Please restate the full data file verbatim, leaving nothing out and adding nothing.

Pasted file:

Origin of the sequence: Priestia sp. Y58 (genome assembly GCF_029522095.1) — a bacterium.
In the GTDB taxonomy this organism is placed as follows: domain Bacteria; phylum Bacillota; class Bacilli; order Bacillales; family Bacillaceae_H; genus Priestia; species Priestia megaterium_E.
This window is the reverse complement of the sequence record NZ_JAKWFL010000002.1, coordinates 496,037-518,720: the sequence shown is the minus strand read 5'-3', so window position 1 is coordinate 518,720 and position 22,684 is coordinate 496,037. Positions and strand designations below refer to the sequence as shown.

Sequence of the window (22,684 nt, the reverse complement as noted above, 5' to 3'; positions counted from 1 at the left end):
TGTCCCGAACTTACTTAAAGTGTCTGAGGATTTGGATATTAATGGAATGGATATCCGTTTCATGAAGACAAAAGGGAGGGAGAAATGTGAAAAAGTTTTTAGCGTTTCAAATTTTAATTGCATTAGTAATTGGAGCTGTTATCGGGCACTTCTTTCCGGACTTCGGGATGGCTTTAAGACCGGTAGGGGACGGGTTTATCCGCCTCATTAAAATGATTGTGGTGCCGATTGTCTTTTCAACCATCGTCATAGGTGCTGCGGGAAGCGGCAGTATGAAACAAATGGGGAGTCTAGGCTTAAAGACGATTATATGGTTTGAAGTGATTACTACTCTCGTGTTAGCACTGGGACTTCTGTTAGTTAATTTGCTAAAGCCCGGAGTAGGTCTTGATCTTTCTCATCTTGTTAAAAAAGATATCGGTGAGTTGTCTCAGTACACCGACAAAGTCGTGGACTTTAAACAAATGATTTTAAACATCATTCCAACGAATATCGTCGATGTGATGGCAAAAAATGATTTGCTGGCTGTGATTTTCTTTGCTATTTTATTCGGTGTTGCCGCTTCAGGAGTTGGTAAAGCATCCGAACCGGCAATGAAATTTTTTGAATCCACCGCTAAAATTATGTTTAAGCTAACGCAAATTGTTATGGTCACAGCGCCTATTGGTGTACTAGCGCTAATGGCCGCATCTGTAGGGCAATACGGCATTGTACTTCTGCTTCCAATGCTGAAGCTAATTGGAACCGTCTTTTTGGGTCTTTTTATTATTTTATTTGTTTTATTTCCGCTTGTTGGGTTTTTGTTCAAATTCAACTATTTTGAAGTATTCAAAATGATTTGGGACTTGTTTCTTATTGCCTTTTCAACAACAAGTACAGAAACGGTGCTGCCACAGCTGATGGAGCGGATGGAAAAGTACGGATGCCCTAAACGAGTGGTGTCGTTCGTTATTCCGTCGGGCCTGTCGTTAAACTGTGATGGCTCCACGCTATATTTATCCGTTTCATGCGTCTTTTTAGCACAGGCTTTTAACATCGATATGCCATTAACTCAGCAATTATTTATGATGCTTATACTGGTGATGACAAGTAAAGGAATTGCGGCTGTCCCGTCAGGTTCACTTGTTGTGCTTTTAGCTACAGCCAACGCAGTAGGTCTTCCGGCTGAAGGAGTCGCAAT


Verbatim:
Origin of the sequence: Priestia sp. Y58 (genome assembly GCF_029522095.1) — a bacterium.
In the GTDB taxonomy this organism is placed as follows: domain Bacteria; phylum Bacillota; class Bacilli; order Bacillales; family Bacillaceae_H; genus Priestia; species Priestia megaterium_E.
This window is the reverse complement of the sequence record NZ_JAKWFL010000002.1, coordinates 496,037-518,720: the sequence shown is the minus strand read 5'-3', so window position 1 is coordinate 518,720 and position 22,684 is coordinate 496,037. Positions and strand designations below refer to the sequence as shown.

Sequence of the window (22,684 nt, the reverse complement as noted above, 5' to 3'; positions counted from 1 at the left end):
TGTCCCGAACTTACTTAAAGTGTCTGAGGATTTGGATATTAATGGAATGGATATCCGTTTCATGAAGACAAAAGGGAGGGAGAAATGTGAAAAAGTTTTTAGCGTTTCAAATTTTAATTGCATTAGTAATTGGAGCTGTTATCGGGCACTTCTTTCCGGACTTCGGGATGGCTTTAAGACCGGTAGGGGACGGGTTTATCCGCCTCATTAAAATGATTGTGGTGCCGATTGTCTTTTCAACCATCGTCATAGGTGCTGCGGGAAGCGGCAGTATGAAACAAATGGGGAGTCTAGGCTTAAAGACGATTATATGGTTTGAAGTGATTACTACTCTCGTGTTAGCACTGGGACTTCTGTTAGTTAATTTGCTAAAGCCCGGAGTAGGTCTTGATCTTTCTCATCTTGTTAAAAAAGATATCGGTGAGTTGTCTCAGTACACCGACAAAGTCGTGGACTTTAAACAAATGATTTTAAACATCATTCCAACGAATATCGTCGATGTGATGGCAAAAAATGATTTGCTGGCTGTGATTTTCTTTGCTATTTTATTCGGTGTTGCCGCTTCAGGAGTTGGTAAAGCATCCGAACCGGCAATGAAATTTTTTGAATCCACCGCTAAAATTATGTTTAAGCTAACGCAAATTGTTATGGTCACAGCGCCTATTGGTGTACTAGCGCTAATGGCCGCATCTGTAGGGCAATACGGCATTGTACTTCTGCTTCCAATGCTGAAGCTAATTGGAACCGTCTTTTTGGGTCTTTTTATTATTTTATTTGTTTTATTTCCGCTTGTTGGGTTTTTGTTCAAATTCAACTATTTTGAAGTATTCAAAATGATTTGGGACTTGTTTCTTATTGCCTTTTCAACAACAAGTACAGAAACGGTGCTGCCACAGCTGATGGAGCGGATGGAAAAGTACGGATGCCCTAAACGAGTGGTGTCGTTCGTTATTCCGTCGGGCCTGTCGTTAAACTGTGATGGCTCCACGCTATATTTATCCGTTTCATGCGTCTTTTTAGCACAGGCTTTTAACATCGATATGCCATTAACTCAGCAATTATTTATGATGCTTATACTGGTGATGACAAGTAAAGGAATTGCGGCTGTCCCGTCAGGTTCACTTGTTGTGCTTTTAGCTACAGCCAACGCAGTAGGTCTTCCGGCTGAAGGAGTCGCAAT